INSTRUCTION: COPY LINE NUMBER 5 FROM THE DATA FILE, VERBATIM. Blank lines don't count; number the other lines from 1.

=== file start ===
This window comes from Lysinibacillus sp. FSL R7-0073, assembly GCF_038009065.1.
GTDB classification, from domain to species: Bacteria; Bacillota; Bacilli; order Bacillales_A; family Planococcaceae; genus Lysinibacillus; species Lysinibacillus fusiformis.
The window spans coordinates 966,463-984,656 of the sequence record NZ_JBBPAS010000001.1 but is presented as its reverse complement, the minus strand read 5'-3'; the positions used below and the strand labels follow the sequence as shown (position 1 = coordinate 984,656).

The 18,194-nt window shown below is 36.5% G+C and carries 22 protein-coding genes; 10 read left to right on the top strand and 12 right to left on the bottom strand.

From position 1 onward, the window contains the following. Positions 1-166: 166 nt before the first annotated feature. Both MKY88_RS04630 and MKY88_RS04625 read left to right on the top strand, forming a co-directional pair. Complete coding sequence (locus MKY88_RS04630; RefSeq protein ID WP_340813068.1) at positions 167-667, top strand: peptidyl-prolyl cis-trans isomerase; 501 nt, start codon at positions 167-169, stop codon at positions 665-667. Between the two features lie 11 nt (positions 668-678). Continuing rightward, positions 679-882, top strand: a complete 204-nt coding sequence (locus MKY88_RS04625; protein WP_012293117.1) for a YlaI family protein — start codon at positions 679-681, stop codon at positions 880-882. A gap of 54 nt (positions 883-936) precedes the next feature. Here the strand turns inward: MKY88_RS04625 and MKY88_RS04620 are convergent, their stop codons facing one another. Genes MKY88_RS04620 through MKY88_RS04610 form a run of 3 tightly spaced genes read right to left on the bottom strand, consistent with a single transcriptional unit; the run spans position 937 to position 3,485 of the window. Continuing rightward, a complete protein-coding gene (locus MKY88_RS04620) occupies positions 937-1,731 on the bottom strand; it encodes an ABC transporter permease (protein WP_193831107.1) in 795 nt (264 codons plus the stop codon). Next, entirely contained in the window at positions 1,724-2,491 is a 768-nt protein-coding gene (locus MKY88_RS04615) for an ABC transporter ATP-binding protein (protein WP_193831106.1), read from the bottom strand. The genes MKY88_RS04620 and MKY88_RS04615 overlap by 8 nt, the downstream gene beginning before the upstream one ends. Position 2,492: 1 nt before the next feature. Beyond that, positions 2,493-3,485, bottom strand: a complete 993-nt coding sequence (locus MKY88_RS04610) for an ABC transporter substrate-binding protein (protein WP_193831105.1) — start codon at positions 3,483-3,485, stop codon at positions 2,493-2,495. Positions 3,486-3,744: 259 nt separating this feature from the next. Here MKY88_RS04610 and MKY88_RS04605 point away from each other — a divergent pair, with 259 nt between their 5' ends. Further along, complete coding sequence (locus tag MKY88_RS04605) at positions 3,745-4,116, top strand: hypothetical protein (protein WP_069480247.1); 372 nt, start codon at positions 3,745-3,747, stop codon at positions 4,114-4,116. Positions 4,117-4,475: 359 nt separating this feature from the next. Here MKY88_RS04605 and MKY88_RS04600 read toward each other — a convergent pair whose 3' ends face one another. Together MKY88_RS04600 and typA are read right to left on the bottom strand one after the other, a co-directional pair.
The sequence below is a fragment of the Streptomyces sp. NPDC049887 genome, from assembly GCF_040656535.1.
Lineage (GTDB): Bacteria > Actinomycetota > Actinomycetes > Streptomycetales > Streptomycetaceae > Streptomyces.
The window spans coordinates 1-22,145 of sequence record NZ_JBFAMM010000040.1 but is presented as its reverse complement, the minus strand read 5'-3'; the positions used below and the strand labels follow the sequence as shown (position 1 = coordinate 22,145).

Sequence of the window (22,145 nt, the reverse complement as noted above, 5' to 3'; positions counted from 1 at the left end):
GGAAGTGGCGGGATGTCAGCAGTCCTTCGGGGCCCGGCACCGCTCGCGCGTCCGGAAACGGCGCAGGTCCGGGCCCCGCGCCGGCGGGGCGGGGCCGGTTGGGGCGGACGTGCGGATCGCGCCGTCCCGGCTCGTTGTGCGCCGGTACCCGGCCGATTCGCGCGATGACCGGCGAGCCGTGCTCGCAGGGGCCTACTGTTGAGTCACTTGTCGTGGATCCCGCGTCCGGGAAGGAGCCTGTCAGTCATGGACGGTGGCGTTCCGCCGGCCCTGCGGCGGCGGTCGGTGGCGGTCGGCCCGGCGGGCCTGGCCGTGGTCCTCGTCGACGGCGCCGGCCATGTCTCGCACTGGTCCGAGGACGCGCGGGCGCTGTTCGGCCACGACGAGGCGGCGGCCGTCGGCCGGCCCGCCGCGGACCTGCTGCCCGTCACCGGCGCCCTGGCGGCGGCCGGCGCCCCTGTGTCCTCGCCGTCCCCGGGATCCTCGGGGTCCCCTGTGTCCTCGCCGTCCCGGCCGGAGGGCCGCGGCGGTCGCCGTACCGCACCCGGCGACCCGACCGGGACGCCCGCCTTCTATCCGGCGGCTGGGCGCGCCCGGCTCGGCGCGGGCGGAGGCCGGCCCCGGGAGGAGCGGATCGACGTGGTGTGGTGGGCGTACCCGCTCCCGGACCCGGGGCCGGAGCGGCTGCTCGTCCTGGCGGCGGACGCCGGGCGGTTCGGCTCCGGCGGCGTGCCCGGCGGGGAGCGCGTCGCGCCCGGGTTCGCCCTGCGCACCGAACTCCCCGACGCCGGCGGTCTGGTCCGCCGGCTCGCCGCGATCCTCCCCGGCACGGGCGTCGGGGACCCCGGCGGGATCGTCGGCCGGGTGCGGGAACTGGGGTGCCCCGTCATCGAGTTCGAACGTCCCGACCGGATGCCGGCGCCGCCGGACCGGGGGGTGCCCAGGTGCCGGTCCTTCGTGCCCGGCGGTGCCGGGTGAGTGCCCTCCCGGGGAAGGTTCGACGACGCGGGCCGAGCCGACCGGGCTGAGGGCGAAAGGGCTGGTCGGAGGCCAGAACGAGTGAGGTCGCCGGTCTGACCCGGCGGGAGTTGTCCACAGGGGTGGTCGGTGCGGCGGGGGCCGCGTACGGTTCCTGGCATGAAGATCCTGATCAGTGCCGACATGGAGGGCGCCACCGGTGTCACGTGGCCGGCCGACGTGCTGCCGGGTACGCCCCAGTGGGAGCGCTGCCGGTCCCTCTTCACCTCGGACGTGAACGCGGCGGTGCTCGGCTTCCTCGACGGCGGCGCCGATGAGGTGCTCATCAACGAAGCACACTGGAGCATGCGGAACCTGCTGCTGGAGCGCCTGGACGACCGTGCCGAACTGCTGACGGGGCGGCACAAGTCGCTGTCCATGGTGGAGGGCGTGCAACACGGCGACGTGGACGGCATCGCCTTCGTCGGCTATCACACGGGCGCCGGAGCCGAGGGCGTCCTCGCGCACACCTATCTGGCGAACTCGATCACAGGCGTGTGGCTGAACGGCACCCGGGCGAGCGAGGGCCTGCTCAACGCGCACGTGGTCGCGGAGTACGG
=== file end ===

From position 1 onward, the window contains the following. Positions 1-166: 166 nt before the first annotated feature. Both MKY88_RS04630 and MKY88_RS04625 read left to right on the top strand, forming a co-directional pair. Complete coding sequence (locus MKY88_RS04630; RefSeq protein ID WP_340813068.1) at positions 167-667, top strand: peptidyl-prolyl cis-trans isomerase; 501 nt, start codon at positions 167-169, stop codon at positions 665-667. Between the two features lie 11 nt (positions 668-678). Continuing rightward, positions 679-882, top strand: a complete 204-nt coding sequence (locus MKY88_RS04625; protein WP_012293117.1) for a YlaI family protein — start codon at positions 679-681, stop codon at positions 880-882. A gap of 54 nt (positions 883-936) precedes the next feature. Here the strand turns inward: MKY88_RS04625 and MKY88_RS04620 are convergent, their stop codons facing one another. Genes MKY88_RS04620 through MKY88_RS04610 form a run of 3 tightly spaced genes read right to left on the bottom strand, consistent with a single transcriptional unit; the run spans position 937 to position 3,485 of the window. Continuing rightward, a complete protein-coding gene (locus MKY88_RS04620) occupies positions 937-1,731 on the bottom strand; it encodes an ABC transporter permease (protein WP_193831107.1) in 795 nt (264 codons plus the stop codon). Next, entirely contained in the window at positions 1,724-2,491 is a 768-nt protein-coding gene (locus MKY88_RS04615) for an ABC transporter ATP-binding protein (protein WP_193831106.1), read from the bottom strand. The genes MKY88_RS04620 and MKY88_RS04615 overlap by 8 nt, the downstream gene beginning before the upstream one ends. Position 2,492: 1 nt before the next feature. Beyond that, positions 2,493-3,485, bottom strand: a complete 993-nt coding sequence (locus MKY88_RS04610) for an ABC transporter substrate-binding protein (protein WP_193831105.1) — start codon at positions 3,483-3,485, stop codon at positions 2,493-2,495. Positions 3,486-3,744: 259 nt separating this feature from the next. Here MKY88_RS04610 and MKY88_RS04605 point away from each other — a divergent pair, with 259 nt between their 5' ends. Further along, complete coding sequence (locus tag MKY88_RS04605) at positions 3,745-4,116, top strand: hypothetical protein (protein WP_069480247.1); 372 nt, start codon at positions 3,745-3,747, stop codon at positions 4,114-4,116. Positions 4,117-4,475: 359 nt separating this feature from the next. Here MKY88_RS04605 and MKY88_RS04600 read toward each other — a convergent pair whose 3' ends face one another. Together MKY88_RS04600 and typA are read right to left on the bottom strand one after the other, a co-directional pair.